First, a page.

Commonwealth Pen Show Recap

I visited the Commonwealth Pen Show earlier today. I didn’t take any pictures and didn’t leave with a large (or even medium) haul but it’s worth a recap.

While there was a Boston Pen Show last year the 2014 show is put together by different organizers and is outside Boston. The show was at the Somerville Holiday Inn and in a relatively small ballroom. I heard there were 18 vendors and that seemed about right (I’m terrible at estimating these things). The venue was nice, I really appreciated the free parking right at the hotel. It’s also about a half-mile from the local MBTA station. The room was well lit and didn’t feel congested. Even though 18 vendors is on the small side the room was obviously sold out as there wasn’t any more room for tables without making things feel cramped for the sellers or attendees. There was enough room to walk around and browse, at least when I was there from about 10 to 11:30 am.

Most of the pens were vintage. Richard Binder and Paradise Pens were the only vendors I saw that had primarily new pens, so the brands were limited. Richard Binder was also doing nib work. Also, I think it was Jim Baer I also saw doing pen repairs or nib work.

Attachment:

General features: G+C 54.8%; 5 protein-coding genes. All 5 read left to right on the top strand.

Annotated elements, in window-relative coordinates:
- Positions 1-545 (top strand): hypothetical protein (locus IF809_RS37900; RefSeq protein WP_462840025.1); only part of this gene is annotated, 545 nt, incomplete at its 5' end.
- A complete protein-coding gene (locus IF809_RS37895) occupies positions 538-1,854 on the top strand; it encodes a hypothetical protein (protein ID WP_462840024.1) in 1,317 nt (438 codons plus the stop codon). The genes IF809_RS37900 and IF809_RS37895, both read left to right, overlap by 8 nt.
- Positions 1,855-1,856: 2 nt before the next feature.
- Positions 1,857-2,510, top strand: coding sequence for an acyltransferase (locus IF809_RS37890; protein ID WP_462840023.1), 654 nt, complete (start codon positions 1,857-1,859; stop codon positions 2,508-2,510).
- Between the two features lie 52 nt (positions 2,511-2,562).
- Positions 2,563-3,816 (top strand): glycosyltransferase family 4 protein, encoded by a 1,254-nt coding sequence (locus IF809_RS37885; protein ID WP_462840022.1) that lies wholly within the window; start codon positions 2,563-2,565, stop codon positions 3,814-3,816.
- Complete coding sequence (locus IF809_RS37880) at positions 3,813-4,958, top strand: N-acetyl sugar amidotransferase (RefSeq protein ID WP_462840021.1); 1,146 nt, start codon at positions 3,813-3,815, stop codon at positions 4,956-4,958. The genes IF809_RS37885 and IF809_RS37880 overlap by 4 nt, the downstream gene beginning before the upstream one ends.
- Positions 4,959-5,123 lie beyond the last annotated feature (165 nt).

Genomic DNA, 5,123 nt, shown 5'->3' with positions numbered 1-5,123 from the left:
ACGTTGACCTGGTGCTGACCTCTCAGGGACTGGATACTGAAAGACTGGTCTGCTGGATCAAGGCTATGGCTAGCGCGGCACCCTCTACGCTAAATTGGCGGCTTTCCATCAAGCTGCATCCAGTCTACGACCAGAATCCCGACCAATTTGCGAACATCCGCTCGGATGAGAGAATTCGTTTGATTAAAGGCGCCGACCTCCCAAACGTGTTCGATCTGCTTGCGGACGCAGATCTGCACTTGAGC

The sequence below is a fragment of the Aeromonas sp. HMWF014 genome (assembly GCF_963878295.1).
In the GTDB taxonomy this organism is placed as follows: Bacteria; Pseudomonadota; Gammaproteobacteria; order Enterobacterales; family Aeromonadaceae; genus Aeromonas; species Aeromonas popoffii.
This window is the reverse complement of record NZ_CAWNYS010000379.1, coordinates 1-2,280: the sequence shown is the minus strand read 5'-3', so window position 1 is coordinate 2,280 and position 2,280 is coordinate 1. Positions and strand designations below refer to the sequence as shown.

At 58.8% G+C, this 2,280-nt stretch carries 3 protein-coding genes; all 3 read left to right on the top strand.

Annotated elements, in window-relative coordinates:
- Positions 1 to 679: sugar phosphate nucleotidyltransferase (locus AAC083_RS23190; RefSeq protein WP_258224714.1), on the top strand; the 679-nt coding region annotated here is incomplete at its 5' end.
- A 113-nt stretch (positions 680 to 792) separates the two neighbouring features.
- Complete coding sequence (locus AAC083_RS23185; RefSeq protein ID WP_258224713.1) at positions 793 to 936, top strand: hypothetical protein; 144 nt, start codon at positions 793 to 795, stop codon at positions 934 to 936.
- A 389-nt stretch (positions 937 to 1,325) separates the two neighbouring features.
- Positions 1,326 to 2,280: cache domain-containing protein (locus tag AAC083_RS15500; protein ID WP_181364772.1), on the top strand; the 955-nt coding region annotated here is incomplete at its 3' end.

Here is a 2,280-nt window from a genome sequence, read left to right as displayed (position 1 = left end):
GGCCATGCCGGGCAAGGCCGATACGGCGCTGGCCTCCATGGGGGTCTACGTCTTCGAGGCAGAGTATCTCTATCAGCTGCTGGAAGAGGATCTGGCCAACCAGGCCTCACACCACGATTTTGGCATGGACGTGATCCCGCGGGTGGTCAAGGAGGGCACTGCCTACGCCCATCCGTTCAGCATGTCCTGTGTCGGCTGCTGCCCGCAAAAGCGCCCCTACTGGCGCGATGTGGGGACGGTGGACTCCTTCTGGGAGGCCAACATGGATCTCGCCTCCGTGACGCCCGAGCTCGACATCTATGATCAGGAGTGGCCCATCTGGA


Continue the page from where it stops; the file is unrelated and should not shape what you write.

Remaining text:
Jay Potter from PaperForFountainPens.com was also there with pads made from Tomoe River paper. I made my only purchase of the day from Jay. A hard cover notebook of white, blank Tomoe River paper. A review of the notebook was done by The Unroyal Warrant. Jay had only brought seconds to the show so the price was only $20 (regularly $29). I couldn’t tell what the defect was, if I had to guess I’d say it’s because the paper is ever so slightly misaligned where it’s glued into the covers.

A couple Sheaffers caught my eye but I resisted buying them. There were a lot of flex pens being sold, at least they claimed to flex. Since flex is lost on me I skipped those. There was a lot of variety among the vintage pens. I’m not familiar enough with pricing to know if there were good deals or not, but there did seem to be a lot interest in the pens that were there. If I had gone there wanting to buy a pen, rather than show restraint and wait for a perfect pen, I could easily have found one.

The small show size worked in my favor since I had to leave by noon. There was enough time for me to see everything and visit with a few people. I could be wrong, but I would guess that it would get busier after lunch but there seemed to be a good turnout when I was there. Hopefully there were enough attendees and sales to bring the show back next year.

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